Matt Wright has a
bone to pick with Microsoft with how they bring out features in Media Center
that can’t easily be accessed by smaller OEMs. For those who don’t know Matt
helps run HTPCnews and is a consultant
for 2partsfusion and CreatureHTPC (Formally MonsterHTPC). These are both smaller OEMs that build Media
Center PCs and other HTPCs.
Matt: Most you all know
me, I have been in the HTPC community for years, and I am big proponent of DIY.
More recently I am also a key member in the small HTPC system builder
2partsfusion. The announcement that even a properly designed Vista PC that
meets the criteria for CableCARD must be certified individually is a huge
problem for anyone building their own HTPC, and is a big issue to OEM's that
are smaller then say HP/Sony/Dell. Certification is never a cheap process. You
as an OEM have to pay the mighty certification holder to even bother to look at
your pitiful little product.
Microsoft is not totally to blame in this regard as CableLabs is clearly making
the demand. However this is the 3rd improvement to Media Center
that has effectively been limited to a top tier of OEMs. Two features of Rollup
2 are "elite" functionality that need a custom BIOS design (Away
Mode) or an investment in an expensive custom DVD-ROM changer that cannot be
found off the shelf.
Microsoft advertises features like Away
Changers, and CableCARD
as huge selling points (as they should be, and are), however smaller OEMs can’t
take advantage of the features for various reasons. We just
found out for sure that OEM PCs will need to be certified by CableLabs if it is
to use CableCARDs. That’s not too
much to ask, CableLabs does the exact same with STBs, TVs, TiVo’s, etc. Where the problems start to popup is the
amount of money it costs to get CableLabs to test the product. Below is the pricing set by CableLabs for
testing of all Digital Cable products.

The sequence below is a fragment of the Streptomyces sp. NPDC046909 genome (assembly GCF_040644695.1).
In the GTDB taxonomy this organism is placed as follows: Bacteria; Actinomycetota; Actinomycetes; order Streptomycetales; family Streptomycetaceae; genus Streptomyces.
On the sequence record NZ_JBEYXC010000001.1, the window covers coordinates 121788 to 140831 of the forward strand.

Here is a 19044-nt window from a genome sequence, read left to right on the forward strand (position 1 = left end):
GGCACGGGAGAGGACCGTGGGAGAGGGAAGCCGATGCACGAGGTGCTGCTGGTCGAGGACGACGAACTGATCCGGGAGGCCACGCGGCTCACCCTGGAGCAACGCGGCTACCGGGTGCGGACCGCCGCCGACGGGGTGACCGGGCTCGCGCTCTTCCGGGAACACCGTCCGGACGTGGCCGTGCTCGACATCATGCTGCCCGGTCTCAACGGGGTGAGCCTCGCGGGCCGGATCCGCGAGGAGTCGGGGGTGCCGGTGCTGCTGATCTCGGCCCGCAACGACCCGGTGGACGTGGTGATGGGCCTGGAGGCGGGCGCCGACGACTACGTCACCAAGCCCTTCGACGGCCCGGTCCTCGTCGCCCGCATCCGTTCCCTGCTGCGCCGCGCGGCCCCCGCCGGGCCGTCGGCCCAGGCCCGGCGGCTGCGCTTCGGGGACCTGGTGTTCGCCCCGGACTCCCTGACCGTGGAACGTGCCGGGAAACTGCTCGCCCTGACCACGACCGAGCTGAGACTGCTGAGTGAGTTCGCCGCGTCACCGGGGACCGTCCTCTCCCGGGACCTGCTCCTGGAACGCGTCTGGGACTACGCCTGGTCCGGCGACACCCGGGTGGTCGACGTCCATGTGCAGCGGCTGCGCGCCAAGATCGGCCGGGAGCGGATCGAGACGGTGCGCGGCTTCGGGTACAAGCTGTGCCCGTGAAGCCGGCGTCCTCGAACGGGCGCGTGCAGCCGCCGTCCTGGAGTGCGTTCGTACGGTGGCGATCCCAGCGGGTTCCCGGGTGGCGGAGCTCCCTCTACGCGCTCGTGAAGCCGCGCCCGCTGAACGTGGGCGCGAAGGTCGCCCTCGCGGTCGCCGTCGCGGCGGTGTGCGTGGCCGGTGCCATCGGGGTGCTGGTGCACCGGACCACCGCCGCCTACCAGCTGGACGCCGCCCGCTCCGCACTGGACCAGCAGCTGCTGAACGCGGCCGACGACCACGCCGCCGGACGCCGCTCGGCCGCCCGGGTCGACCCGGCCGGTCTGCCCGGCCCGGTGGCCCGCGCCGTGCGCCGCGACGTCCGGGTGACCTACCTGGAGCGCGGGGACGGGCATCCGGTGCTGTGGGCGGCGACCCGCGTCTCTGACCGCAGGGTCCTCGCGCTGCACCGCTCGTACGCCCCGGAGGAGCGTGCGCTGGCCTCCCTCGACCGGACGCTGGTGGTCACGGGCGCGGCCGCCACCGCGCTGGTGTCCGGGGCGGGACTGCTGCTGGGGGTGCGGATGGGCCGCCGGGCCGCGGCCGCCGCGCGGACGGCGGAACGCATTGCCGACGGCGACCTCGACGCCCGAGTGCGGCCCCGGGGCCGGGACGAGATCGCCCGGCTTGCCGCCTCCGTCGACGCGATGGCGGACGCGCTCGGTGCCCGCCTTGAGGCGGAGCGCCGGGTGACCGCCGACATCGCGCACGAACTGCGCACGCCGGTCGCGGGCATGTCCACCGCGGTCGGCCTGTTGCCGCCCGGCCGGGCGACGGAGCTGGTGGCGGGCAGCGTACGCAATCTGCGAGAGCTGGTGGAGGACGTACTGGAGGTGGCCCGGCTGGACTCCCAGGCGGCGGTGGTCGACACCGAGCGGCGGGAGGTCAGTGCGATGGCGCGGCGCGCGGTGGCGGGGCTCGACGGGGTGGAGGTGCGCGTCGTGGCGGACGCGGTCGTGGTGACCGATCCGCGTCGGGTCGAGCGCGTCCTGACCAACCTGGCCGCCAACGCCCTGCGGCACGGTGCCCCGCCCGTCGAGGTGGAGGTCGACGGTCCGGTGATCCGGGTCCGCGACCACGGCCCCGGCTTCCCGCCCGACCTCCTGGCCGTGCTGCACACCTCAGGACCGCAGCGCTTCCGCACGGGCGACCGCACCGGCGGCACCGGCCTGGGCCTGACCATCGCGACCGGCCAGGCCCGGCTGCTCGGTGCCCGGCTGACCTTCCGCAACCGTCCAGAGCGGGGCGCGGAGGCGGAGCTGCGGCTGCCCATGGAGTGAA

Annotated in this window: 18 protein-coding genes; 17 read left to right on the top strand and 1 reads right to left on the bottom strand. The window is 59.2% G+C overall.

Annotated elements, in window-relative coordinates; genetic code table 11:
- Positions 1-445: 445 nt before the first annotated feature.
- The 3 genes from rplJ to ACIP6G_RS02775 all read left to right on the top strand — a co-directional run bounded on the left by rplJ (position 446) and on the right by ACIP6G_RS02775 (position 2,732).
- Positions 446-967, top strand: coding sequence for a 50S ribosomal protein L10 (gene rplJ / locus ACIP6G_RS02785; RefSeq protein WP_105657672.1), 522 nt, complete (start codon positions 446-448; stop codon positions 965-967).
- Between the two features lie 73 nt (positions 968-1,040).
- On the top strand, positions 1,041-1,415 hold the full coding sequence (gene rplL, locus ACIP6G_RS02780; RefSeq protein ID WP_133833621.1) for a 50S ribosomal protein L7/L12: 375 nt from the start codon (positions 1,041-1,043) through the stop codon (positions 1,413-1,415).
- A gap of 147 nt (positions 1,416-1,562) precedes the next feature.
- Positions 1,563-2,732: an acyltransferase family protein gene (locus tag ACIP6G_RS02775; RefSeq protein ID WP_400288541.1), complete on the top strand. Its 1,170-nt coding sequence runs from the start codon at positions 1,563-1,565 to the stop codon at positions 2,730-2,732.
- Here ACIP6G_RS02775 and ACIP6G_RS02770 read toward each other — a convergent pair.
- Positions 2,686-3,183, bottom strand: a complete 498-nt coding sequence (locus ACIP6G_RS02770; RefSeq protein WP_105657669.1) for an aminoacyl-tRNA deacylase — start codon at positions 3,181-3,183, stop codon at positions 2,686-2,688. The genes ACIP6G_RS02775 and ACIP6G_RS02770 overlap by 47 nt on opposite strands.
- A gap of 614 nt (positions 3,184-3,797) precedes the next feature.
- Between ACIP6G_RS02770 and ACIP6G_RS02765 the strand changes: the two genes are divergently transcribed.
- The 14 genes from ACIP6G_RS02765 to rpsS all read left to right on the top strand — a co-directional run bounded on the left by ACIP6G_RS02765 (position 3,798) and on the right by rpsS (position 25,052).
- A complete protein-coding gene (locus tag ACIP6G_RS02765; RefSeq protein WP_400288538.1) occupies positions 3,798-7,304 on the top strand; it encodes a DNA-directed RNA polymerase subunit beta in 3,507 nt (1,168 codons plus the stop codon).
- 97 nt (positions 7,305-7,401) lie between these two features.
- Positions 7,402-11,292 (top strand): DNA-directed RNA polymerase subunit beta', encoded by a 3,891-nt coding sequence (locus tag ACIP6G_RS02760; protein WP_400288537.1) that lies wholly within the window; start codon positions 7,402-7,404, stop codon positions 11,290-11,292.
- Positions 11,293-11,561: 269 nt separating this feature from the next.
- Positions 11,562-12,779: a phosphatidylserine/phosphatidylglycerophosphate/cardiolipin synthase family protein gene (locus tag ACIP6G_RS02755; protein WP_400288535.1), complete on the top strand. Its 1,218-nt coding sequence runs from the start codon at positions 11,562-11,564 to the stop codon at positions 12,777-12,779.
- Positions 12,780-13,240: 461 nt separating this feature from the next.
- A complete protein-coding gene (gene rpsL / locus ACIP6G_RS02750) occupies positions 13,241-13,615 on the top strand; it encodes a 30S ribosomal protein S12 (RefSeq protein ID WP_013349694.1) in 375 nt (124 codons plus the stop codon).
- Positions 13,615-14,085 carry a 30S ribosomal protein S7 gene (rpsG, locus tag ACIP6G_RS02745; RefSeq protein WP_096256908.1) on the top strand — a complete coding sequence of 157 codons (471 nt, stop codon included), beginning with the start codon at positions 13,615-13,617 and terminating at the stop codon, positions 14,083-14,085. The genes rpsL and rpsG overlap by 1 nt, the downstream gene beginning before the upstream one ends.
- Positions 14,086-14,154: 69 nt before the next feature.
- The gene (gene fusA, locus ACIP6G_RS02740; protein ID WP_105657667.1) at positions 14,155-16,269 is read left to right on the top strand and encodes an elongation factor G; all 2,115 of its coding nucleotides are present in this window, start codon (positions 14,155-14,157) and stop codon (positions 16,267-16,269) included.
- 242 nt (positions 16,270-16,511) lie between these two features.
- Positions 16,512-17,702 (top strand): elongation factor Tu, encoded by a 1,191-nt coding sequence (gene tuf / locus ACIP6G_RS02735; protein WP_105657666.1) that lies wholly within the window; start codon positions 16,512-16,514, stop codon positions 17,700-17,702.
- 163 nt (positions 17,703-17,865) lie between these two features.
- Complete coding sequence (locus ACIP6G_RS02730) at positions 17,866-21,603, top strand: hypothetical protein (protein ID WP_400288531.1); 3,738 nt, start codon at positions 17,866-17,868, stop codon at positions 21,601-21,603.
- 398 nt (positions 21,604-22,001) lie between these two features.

UDCP Testing Fees
Practice Run: $20,000
Development Lab Use: $12,000/week or $2,500/day. Additional $1,500 per day for extended hrs
Digital Output and
Recording Technology Review: $35,000
Digital Certificate and DFAST Licensing Fees
for Host: $20,000 annually; plus $0.07 per certificate
Adding up the prices here, that’s near $150,000 and that
price would assume it got certified on the first run! Now, we don’t know if CableLabs and Microsoft
are planning to cut a deal where the prices might be decreased, but even
$50,000 is still an extreme amount of money for smaller OEMs. Jim Allchin did tell Thomas Hawk that “Microsoft
would fight clawing and scratching for these smaller OEMs” and I would very
much hope for the best with this.
Changers with Update Rollup 2 are a great answer to ripping DVDs, however
with only Sony and Niveus in the game we are locked into either having a Sony
XL1 or a Niveus Media Center. Powerfile, the marker of both the Niveus and
Sony Changers don’t a version retail that will work with Media Center. Then there is that price tag, Niveus sells
Disc Changer (Ice Vault 200) for $2500 and Sony only sells theirs with a XL1
Digital Living System for $2300.
Mode is a new feature in Update Rollup 2 that allows for instant on/off
functionality of CE to Media Center PCs.
Great idea, instant on/off is something that many people would like in
their Media Center PCs. However,
Microsoft apparently did clue in smaller OEMs on the subject with most left not
able to provide the feature due to lack of software/hardware information.
Microsoft needs to realize that they have over 130
PC manufacturers shelling out Media Center PCs and they can’t just give all
the features and attention to the big 5. I’d be interested in what other smaller OEMs
think or if you have had better luck getting access to these features. Please feel free to post comments or contact me directly with